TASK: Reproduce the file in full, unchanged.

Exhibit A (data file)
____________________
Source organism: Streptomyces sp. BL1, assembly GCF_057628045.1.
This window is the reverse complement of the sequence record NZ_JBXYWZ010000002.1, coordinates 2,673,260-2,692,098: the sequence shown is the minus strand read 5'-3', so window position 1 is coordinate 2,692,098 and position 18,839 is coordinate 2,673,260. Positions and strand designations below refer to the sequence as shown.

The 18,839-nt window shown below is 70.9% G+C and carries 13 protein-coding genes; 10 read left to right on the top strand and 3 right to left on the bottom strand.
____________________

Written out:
Source organism: Streptomyces sp. BL1, assembly GCF_057628045.1.
This window is the reverse complement of the sequence record NZ_JBXYWZ010000002.1, coordinates 2,673,260-2,692,098: the sequence shown is the minus strand read 5'-3', so window position 1 is coordinate 2,692,098 and position 18,839 is coordinate 2,673,260. Positions and strand designations below refer to the sequence as shown.

The 18,839-nt window shown below is 70.9% G+C and carries 13 protein-coding genes; 10 read left to right on the top strand and 3 right to left on the bottom strand.